Faith in Self & Other; Atonement & Forgiveness
with Geoffrey Shugen Arnold, Roshi
December 5, 2020
Faith and trust are essential aspects of our human lives: in our everyday interactions, our relationships, and in Buddhist practice. While it’s vital, trust can, at time, be difficult to access; we might even find it challenging to trust faith itself. Buddhist practice both requires and helps to strengthen our faith towards spiritual practice itself, as well as towards people and our world. As students of the Dharma, we all begin practice with some faith, but also with doubts and hesitation. Faith requires trust and asks us to open our hearts in vulnerability, which is difficult if our trust has previously led to disappointments and betrayals. As our path unfolds, there will be many moments that instill a greater sense of faith. Inevitably there will also be moments that threaten to diminish or dissolve our trust in ourselves, in the teachings and practice, in the teacher, or in the sangha.
In this retreat, we’ll inquire into this great virtue – faith – and explore true faith versus unrealistic expectations, how to cultivate and strengthen our faith, and how to move forward when trust in ourselves or in others has been injured. How can we use atonement and forgiveness to practice with compassion, without sidestepping real events that have caused pain? In other words, having cut the fabric into two pieces, how can we cut it into one?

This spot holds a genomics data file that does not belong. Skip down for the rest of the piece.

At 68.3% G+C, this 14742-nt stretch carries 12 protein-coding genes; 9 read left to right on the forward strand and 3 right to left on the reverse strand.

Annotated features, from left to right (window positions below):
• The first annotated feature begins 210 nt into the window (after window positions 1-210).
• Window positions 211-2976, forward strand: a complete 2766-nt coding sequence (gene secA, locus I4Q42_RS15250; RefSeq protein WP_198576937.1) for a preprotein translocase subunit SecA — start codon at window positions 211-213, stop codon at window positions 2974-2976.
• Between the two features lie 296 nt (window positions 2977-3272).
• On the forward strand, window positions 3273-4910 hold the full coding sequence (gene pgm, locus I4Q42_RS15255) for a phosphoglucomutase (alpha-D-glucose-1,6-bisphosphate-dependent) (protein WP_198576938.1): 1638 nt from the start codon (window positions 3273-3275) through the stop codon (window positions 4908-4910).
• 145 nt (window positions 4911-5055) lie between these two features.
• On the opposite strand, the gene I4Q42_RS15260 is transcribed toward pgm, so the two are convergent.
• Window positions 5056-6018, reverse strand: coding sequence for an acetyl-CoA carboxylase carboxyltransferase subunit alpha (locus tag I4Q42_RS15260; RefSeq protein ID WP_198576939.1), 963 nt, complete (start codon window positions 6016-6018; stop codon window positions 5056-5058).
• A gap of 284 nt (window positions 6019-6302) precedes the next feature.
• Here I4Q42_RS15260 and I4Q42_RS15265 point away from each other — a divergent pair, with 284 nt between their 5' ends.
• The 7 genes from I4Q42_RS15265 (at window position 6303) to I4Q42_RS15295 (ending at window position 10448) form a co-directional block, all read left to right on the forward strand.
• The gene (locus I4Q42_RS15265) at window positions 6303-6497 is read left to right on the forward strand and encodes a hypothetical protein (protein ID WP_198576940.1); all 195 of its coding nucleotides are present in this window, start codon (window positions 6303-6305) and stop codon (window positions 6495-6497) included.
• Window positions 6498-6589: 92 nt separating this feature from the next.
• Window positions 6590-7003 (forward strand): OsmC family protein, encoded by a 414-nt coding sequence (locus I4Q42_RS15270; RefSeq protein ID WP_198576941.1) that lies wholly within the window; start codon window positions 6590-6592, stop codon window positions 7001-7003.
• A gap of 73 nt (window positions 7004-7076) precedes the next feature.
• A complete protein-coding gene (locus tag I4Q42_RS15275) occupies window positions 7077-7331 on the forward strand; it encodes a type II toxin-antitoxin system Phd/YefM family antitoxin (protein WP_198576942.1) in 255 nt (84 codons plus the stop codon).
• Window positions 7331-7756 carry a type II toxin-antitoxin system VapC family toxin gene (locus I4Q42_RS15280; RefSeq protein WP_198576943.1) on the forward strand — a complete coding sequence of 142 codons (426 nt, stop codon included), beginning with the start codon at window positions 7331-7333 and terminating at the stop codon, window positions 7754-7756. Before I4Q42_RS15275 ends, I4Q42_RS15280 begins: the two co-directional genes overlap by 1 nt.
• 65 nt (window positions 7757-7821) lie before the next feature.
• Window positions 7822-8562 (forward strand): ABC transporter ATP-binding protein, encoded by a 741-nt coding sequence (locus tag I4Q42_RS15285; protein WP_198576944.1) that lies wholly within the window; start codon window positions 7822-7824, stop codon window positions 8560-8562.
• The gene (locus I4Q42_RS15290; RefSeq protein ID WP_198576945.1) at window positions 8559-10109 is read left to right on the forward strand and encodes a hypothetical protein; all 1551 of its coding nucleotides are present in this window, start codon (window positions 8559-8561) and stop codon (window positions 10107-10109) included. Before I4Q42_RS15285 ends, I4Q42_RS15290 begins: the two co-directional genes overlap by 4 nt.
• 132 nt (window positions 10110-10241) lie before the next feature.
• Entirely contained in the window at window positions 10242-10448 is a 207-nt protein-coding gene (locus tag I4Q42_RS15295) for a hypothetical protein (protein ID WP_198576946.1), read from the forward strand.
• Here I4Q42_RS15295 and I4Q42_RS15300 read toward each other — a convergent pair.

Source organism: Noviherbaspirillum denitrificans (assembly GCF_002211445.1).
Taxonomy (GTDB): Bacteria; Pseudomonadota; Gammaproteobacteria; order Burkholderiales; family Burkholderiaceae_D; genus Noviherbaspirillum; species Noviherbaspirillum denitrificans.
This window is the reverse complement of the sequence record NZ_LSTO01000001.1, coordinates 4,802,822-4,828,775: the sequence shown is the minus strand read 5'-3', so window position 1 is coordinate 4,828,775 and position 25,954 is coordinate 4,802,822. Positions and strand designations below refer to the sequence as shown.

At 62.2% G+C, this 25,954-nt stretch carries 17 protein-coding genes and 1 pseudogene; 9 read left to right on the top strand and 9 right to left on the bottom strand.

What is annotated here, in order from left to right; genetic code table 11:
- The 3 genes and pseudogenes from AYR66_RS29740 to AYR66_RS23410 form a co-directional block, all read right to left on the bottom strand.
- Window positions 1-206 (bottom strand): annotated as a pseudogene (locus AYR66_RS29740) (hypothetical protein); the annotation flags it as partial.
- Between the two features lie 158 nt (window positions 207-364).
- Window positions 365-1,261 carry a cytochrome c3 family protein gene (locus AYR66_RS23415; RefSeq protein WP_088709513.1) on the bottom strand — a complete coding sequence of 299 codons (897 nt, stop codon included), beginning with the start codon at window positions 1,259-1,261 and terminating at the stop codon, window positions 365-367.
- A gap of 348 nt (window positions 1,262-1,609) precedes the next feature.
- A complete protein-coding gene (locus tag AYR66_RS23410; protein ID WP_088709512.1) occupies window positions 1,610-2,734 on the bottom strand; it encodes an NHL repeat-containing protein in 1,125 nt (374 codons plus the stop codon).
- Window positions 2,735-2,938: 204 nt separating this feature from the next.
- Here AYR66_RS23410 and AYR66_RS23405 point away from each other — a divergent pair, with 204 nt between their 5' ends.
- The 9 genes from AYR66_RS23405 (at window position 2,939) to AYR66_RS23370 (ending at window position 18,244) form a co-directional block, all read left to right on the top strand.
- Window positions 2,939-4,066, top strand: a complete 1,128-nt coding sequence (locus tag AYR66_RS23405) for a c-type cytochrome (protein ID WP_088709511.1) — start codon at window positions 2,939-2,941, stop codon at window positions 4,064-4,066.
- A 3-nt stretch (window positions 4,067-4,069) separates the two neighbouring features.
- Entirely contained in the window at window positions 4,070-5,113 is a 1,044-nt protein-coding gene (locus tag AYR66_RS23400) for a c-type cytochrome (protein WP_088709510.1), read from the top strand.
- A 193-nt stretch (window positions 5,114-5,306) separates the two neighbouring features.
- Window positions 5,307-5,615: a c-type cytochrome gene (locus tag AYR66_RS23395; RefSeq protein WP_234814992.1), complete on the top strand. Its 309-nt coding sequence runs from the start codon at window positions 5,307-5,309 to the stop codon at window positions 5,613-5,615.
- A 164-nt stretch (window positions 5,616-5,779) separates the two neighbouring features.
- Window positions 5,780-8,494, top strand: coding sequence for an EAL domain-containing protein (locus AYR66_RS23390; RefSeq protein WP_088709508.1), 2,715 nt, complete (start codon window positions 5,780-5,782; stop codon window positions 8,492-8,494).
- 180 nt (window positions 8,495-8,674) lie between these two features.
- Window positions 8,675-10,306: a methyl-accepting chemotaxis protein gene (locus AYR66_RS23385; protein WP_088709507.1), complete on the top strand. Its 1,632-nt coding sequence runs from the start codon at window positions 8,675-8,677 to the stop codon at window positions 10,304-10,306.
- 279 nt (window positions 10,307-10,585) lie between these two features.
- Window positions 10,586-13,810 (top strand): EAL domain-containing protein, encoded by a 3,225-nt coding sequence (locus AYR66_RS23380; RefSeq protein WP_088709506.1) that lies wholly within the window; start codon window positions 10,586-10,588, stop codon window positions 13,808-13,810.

10am – 12:30pm and 2-4:30pm.
Your registration confirmation will include a link to the Zoom session.
Donations are appreciated to help support our efforts during this time.
Geoffrey Shugen Arnold, Roshi is the Head of the Mountains and Rivers Order, abbot and resident teacher of Zen Mountain Monastery, and abbot of the Zen Center of New York City. Shugen entered full-time residential training in 1986 after studying mathematics and receiving a degree in classical music. He received dharma transmission from John Daido Loori, Roshi in 1997. His teachings on Zen, social justice and environmental stewardship have appeared in various Buddhist journals, and The Best Buddhist Writing 2009 (Shambhala Publications). His book of poetry, O, Beautiful End, a collection of Zen memorial poems, was published in 2012.
Learn more about Geoffrey Shugen Arnold, Roshi